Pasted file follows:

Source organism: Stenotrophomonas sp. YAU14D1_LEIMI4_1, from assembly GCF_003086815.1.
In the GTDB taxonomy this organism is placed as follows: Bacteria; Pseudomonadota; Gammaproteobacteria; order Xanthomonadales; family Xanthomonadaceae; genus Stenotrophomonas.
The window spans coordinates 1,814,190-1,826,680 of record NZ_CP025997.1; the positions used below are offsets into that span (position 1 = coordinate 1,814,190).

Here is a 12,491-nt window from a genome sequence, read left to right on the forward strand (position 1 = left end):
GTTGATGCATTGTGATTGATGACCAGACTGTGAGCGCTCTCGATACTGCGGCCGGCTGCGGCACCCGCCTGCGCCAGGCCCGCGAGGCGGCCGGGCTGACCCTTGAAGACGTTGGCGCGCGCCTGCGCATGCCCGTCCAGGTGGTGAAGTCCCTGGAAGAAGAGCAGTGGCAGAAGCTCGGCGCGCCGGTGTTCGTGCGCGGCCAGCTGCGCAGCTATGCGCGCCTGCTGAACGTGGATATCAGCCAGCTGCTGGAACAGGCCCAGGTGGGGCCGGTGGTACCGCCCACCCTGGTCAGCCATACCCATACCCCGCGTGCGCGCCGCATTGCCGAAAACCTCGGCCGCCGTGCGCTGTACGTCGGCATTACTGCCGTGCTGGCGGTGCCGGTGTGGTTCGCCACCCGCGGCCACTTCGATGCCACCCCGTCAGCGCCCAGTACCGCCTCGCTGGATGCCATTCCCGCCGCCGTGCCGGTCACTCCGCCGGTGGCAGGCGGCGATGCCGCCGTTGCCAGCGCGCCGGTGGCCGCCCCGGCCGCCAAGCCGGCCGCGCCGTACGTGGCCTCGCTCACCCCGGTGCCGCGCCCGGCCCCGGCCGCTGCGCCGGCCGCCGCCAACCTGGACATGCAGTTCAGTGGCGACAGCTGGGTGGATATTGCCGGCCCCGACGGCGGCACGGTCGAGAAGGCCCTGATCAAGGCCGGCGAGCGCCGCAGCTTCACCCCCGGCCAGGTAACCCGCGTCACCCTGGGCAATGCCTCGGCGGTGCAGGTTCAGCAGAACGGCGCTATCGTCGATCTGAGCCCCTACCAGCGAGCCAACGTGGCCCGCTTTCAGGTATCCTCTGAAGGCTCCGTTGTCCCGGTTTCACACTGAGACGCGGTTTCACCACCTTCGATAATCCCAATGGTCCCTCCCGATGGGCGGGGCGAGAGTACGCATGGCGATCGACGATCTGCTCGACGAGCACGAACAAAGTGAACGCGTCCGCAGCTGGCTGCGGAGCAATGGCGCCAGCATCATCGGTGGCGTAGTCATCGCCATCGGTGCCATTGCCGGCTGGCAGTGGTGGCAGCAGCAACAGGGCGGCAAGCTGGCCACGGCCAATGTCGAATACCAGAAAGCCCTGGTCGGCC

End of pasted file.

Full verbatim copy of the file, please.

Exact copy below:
Source organism: Stenotrophomonas sp. YAU14D1_LEIMI4_1, from assembly GCF_003086815.1.
In the GTDB taxonomy this organism is placed as follows: Bacteria; Pseudomonadota; Gammaproteobacteria; order Xanthomonadales; family Xanthomonadaceae; genus Stenotrophomonas.
The window spans coordinates 1,814,190-1,826,680 of record NZ_CP025997.1; the positions used below are offsets into that span (position 1 = coordinate 1,814,190).

Here is a 12,491-nt window from a genome sequence, read left to right on the forward strand (position 1 = left end):
GTTGATGCATTGTGATTGATGACCAGACTGTGAGCGCTCTCGATACTGCGGCCGGCTGCGGCACCCGCCTGCGCCAGGCCCGCGAGGCGGCCGGGCTGACCCTTGAAGACGTTGGCGCGCGCCTGCGCATGCCCGTCCAGGTGGTGAAGTCCCTGGAAGAAGAGCAGTGGCAGAAGCTCGGCGCGCCGGTGTTCGTGCGCGGCCAGCTGCGCAGCTATGCGCGCCTGCTGAACGTGGATATCAGCCAGCTGCTGGAACAGGCCCAGGTGGGGCCGGTGGTACCGCCCACCCTGGTCAGCCATACCCATACCCCGCGTGCGCGCCGCATTGCCGAAAACCTCGGCCGCCGTGCGCTGTACGTCGGCATTACTGCCGTGCTGGCGGTGCCGGTGTGGTTCGCCACCCGCGGCCACTTCGATGCCACCCCGTCAGCGCCCAGTACCGCCTCGCTGGATGCCATTCCCGCCGCCGTGCCGGTCACTCCGCCGGTGGCAGGCGGCGATGCCGCCGTTGCCAGCGCGCCGGTGGCCGCCCCGGCCGCCAAGCCGGCCGCGCCGTACGTGGCCTCGCTCACCCCGGTGCCGCGCCCGGCCCCGGCCGCTGCGCCGGCCGCCGCCAACCTGGACATGCAGTTCAGTGGCGACAGCTGGGTGGATATTGCCGGCCCCGACGGCGGCACGGTCGAGAAGGCCCTGATCAAGGCCGGCGAGCGCCGCAGCTTCACCCCCGGCCAGGTAACCCGCGTCACCCTGGGCAATGCCTCGGCGGTGCAGGTTCAGCAGAACGGCGCTATCGTCGATCTGAGCCCCTACCAGCGAGCCAACGTGGCCCGCTTTCAGGTATCCTCTGAAGGCTCCGTTGTCCCGGTTTCACACTGAGACGCGGTTTCACCACCTTCGATAATCCCAATGGTCCCTCCCGATGGGCGGGGCGAGAGTACGCATGGCGATCGACGATCTGCTCGACGAGCACGAACAAAGTGAACGCGTCCGCAGCTGGCTGCGGAGCAATGGCGCCAGCATCATCGGTGGCGTAGTCATCGCCATCGGTGCCATTGCCGGCTGGCAGTGGTGGCAGCAGCAACAGGGCGGCAAGCTGGCCACGGCCAATGTCGAATACCAGAAAGCCCTGGTCGGCC